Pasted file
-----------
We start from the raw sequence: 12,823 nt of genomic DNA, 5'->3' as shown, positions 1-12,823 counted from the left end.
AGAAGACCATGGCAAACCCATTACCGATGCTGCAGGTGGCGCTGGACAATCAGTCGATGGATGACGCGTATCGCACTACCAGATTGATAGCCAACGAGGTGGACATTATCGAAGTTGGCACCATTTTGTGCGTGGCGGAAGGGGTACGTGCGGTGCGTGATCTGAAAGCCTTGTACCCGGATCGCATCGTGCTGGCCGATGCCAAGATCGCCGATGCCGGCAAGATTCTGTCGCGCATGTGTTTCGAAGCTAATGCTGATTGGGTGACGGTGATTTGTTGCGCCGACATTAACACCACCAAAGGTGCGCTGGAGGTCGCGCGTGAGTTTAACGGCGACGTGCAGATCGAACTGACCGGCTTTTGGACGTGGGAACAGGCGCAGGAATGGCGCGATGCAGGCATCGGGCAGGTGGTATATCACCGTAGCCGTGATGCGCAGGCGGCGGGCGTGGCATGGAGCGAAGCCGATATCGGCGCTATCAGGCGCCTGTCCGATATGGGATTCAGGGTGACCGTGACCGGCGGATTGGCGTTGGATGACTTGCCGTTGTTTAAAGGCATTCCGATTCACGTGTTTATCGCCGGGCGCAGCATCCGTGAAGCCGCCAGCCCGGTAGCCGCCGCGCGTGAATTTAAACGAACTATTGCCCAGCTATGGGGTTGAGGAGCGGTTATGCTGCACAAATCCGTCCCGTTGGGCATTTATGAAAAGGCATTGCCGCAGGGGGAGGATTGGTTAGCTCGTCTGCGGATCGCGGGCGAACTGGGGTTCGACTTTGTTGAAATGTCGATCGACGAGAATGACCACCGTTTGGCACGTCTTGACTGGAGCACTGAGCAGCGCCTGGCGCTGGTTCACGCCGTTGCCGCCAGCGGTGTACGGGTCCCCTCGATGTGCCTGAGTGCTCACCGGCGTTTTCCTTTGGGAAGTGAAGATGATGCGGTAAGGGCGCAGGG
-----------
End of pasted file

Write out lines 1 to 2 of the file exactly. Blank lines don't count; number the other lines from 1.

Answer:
We start from the raw sequence: 12,823 nt of genomic DNA, 5'->3' as shown, positions 1-12,823 counted from the left end.
AGAAGACCATGGCAAACCCATTACCGATGCTGCAGGTGGCGCTGGACAATCAGTCGATGGATGACGCGTATCGCACTACCAGATTGATAGCCAACGAGGTGGACATTATCGAAGTTGGCACCATTTTGTGCGTGGCGGAAGGGGTACGTGCGGTGCGTGATCTGAAAGCCTTGTACCCGGATCGCATCGTGCTGGCCGATGCCAAGATCGCCGATGCCGGCAAGATTCTGTCGCGCATGTGTTTCGAAGCTAATGCTGATTGGGTGACGGTGATTTGTTGCGCCGACATTAACACCACCAAAGGTGCGCTGGAGGTCGCGCGTGAGTTTAACGGCGACGTGCAGATCGAACTGACCGGCTTTTGGACGTGGGAACAGGCGCAGGAATGGCGCGATGCAGGCATCGGGCAGGTGGTATATCACCGTAGCCGTGATGCGCAGGCGGCGGGCGTGGCATGGAGCGAAGCCGATATCGGCGCTATCAGGCGCCTGTCCGATATGGGATTCAGGGTGACCGTGACCGGCGGATTGGCGTTGGATGACTTGCCGTTGTTTAAAGGCATTCCGATTCACGTGTTTATCGCCGGGCGCAGCATCCGTGAAGCCGCCAGCCCGGTAGCCGCCGCGCGTGAATTTAAACGAACTATTGCCCAGCTATGGGGTTGAGGAGCGGTTATGCTGCACAAATCCGTCCCGTTGGGCATTTATGAAAAGGCATTGCCGCAGGGGGAGGATTGGTTAGCTCGTCTGCGGATCGCGGGCGAACTGGGGTTCGACTTTGTTGAAATGTCGATCGACGAGAATGACCACCGTTTGGCACGTCTTGACTGGAGCACTGAGCAGCGCCTGGCGCTGGTTCACGCCGTTGCCGCCAGCGGTGTACGGGTCCCCTCGATGTGCCTGAGTGCTCACCGGCGTTTTCCTTTGGGAAGTGAAGATGATGCGGTAAGGGCGCAGGG